Ode to the MTA

Subway TokenI’d be in big trouble if it weren’t for the NYC Mass Transit Authority. And while it’s not always perfect, it gets the job done.  Most of my commuting over several decades has been within Manhattan and Queens with less frequent trips to the Bronx and Brooklyn, but after taking thousands of subway rides I feel the subway system is due some love from me so here goes.


Hail the MTA

For their trains with power and grace

Transporting millions of commuters

From place to place


Love the E train’s speed

Except on weekends

When it grinds to a halt

And often offends


With constant track work

And regular delays

Taunting strap hangers

Until the end of Sunday


Remember the 9?

It lasted just a few years

Then vaporized into the ether

And never again did appear


Spent years on the Shuttle

Waiting forever near the track

For a train that simply

Goes east to west and back


Took many rides on the A train

With one open eye

Often missing my stop

And ending up at street 125


Years later came the V then the M

To ease F train congestion

Whether it helped or not

Is still a big question


The 1, 2 and 3

The 6, 5 and 4

Narrower than the other trains

Struggling to get in the door


And once I squeeze in

I wish I had not

Because I’m standing next to a man

Using 5 seats as a cot


Back in the 80’s

The 1 train was so seedy

Every foot covered

With so much graffiti


For a change of pace

I ride the 7

Above ground with phone reception

It’s like a small slice of heaven


For my work commute

I prefer the B

But usually draw the short straw

And end up on the C


Take a ride on the N train

If you want  food that is Greek

Often served with strong Ouzo

That is not for the meek


If I can’t get an E train

I favor the F

With its loud screeching wheels

That will make you go deaf


Taking the D train

I’m never satisfied

Muttering under my breath

It’s not the train I wish to ride


The J/Z and  L lines

I must confide

I only rode once

And as for the Q, I was never inside


I remember the G train

My childhood ride

With seats of sharp wicker

Piercing my side


Ugly and green

It looked like a tank

Had no air conditioning

Man, that ride stank


Now I hop on the R train

To visit my childhood stop

Back then the fare was 20 cents

Compared to the $2.50 I now drop


But I’m not complaining

The subway’s still got appeal

With transportation to four boroughs

It’s still a great deal



What’s in a Name?

nameMy mother had my name picked out before she had a husband picked out. She had three friends named Barbara and wanted a daughter with the same name. At first glance, this sounds like a heartwarming story about why I like my name, until one realizes that most women with the name Barbara are usually pushing 80. Barbara was the third most popular  name in the US for girls born in the 1930’s. By the 1960’s the name was losing popularity and today the name isn’t even on the list. I’m the youngest Barbara I know and many of the others I know with the same name are at least ten years my senior. Unlike boy’s names, many of which seem timeless, the popularity of girl’s names seems to change like the wind. The popular names of my generation such as Lisa, Susan, Karen, Debra, and Donna are rarely given to kids today and we’ve all been replaced by girls with names like Madison, Destiny, Sydney, and Brianna. Brooklyn and even Bronx have become popular names; I’m hoping some kid is named Queens soon. At least it’s more likely than being named Staten Island. ( I think).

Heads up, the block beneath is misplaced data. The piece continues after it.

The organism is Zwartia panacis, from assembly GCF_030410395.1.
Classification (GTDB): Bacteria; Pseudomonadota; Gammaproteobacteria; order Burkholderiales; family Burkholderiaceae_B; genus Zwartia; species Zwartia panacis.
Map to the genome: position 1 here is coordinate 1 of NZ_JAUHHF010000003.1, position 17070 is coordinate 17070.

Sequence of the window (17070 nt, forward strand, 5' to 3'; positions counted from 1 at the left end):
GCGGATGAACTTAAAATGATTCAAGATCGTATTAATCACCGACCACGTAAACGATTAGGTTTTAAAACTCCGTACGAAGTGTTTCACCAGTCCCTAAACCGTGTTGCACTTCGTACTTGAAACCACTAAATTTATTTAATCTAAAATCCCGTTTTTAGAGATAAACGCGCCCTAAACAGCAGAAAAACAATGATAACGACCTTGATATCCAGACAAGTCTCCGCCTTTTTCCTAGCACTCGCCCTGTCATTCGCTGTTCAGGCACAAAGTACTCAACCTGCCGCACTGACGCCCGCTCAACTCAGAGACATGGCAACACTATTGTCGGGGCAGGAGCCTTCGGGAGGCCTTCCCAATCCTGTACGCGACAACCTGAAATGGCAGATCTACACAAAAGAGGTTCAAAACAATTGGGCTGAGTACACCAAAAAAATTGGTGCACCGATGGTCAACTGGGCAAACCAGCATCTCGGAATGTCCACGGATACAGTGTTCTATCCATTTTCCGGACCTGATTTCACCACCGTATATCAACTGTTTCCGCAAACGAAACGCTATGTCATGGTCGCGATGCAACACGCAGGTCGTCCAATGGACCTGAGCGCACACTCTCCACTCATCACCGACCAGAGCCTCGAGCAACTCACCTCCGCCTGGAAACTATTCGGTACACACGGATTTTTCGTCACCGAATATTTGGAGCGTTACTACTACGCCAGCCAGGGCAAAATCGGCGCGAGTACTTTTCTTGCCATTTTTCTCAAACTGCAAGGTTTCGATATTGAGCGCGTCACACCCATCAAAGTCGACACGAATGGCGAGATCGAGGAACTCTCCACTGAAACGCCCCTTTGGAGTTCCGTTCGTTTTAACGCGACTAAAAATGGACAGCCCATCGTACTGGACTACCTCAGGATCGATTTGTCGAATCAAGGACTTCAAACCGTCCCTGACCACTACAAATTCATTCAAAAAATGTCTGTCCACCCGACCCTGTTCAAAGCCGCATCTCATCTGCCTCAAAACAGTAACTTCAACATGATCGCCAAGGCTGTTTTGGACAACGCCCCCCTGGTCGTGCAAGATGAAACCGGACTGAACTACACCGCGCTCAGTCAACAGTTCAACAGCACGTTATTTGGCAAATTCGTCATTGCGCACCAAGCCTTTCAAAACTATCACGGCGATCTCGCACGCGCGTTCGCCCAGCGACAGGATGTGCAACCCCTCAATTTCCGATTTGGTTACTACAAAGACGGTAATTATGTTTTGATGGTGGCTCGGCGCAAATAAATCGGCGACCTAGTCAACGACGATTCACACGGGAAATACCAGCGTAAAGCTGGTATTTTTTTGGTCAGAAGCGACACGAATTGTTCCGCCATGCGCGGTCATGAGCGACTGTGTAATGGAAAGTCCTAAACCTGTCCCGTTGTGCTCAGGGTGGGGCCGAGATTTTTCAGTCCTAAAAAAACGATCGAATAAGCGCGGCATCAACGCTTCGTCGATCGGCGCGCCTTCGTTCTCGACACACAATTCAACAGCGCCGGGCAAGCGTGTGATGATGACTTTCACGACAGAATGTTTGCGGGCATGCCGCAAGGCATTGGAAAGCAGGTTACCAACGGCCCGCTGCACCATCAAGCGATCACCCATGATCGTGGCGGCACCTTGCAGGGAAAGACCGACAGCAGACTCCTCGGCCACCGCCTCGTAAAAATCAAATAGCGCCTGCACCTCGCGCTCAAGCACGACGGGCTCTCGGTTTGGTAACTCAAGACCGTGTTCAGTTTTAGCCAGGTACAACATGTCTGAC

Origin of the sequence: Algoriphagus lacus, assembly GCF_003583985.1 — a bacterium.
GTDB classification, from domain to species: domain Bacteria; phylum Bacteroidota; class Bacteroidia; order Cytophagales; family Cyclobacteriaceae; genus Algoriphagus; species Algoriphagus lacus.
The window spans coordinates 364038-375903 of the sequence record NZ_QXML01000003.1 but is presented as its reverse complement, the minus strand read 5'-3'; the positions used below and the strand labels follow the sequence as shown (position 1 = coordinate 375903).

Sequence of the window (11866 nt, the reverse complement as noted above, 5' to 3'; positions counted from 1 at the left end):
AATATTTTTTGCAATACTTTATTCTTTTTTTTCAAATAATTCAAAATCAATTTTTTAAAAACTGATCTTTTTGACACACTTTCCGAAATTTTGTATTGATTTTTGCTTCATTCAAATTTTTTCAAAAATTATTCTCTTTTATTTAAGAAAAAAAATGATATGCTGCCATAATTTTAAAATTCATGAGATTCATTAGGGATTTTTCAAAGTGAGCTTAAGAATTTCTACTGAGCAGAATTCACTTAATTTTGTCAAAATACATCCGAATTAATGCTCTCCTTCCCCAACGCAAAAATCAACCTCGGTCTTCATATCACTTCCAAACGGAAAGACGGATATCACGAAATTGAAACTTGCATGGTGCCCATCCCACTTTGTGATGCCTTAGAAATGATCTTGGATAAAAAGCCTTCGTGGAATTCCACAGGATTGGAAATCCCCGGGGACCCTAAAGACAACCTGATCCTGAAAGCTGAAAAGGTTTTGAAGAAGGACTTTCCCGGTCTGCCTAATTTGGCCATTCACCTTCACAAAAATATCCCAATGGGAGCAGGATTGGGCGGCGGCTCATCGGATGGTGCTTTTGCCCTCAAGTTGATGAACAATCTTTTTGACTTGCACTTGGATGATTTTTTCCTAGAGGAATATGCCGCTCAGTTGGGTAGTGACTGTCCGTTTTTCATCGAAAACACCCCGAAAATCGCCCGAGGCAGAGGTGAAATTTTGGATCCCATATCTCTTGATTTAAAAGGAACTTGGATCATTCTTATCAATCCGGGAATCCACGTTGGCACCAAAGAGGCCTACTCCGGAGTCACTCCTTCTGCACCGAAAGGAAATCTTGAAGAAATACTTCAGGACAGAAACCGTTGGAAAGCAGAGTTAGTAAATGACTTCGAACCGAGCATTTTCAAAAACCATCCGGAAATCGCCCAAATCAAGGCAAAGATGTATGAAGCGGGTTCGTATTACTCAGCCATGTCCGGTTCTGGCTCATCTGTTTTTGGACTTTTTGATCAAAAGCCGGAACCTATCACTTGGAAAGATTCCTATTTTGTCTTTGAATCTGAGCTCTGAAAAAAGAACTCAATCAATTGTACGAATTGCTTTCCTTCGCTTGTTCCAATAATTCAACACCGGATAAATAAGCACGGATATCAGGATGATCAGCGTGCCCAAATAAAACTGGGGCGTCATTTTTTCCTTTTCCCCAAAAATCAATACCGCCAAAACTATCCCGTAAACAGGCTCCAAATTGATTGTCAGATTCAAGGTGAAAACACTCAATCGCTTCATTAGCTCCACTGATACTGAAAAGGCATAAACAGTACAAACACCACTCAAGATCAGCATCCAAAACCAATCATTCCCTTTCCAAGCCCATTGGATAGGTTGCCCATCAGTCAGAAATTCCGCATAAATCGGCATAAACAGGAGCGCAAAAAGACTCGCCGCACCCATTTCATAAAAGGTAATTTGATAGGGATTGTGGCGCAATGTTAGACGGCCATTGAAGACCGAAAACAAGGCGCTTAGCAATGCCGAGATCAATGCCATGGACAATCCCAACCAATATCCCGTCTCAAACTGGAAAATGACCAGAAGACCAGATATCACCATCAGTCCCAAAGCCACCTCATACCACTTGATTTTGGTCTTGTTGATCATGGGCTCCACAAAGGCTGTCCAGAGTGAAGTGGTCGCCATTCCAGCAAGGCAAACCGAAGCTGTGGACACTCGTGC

My mother used to like to tell me about the origins of my name and how it  meant “little stranger.” But once I started doing my own research, I noticed that many simply translated it as “strange,” which while possibly a more accurate way of describing me, doesn’t have the sweetness and innocence of “little stranger.”

The funny thing about my name is that few people actually refer to me by it. It’s as if it’s too much of a mouthful for anyone with all those redundant syllables and repeating letters. People call me different names depending on what period in my life they met me. Friends from high school often call me Barbie, some call me Bobbie, others call me Babs and everyone I have ever met from outside of the five boroughs calls  me Barb. My own father hardly called me by my name, favoring his limitless nicknames including Barbie doll, sweetie-petitee, and the questionable Boober.

At this point I think there are only two people on the planet who call me Barbara; my mother, who has been so attached to the name for close to 80 years that she would never think of shortening or otherwise butchering it, and the Goy/Mench who always called me Barbara in his perfectly pitched Queens accent.

Don’t get me wrong; I like my name and it certainly has its upsides. I saved a lot of time when taking the SATs because when I filled in the bubbles on the answer sheet to write my name, I  only had to find three letters and then repeat them two or even three times. I didn’t usually have to repeat my name to strangers or spell it out (well, until Barbra Streisand came along, confused everyone, and screwed things up for the Barbaras who had been following the rules and spelling the name correctly all along).

But these days it’s getting harder to carry this name. I’m sure if I had to apply for a job, a hiring manager would take one look at my name on my resume and assume I was hiding 30 years of work experience. When I am in situations now where I need to say my name, it takes longer for it to register with people. Case in point, I went into a coffee shop the other day where they ask your name and write it on the cup.  I ended up with a skinny mocha latte marked Aruba.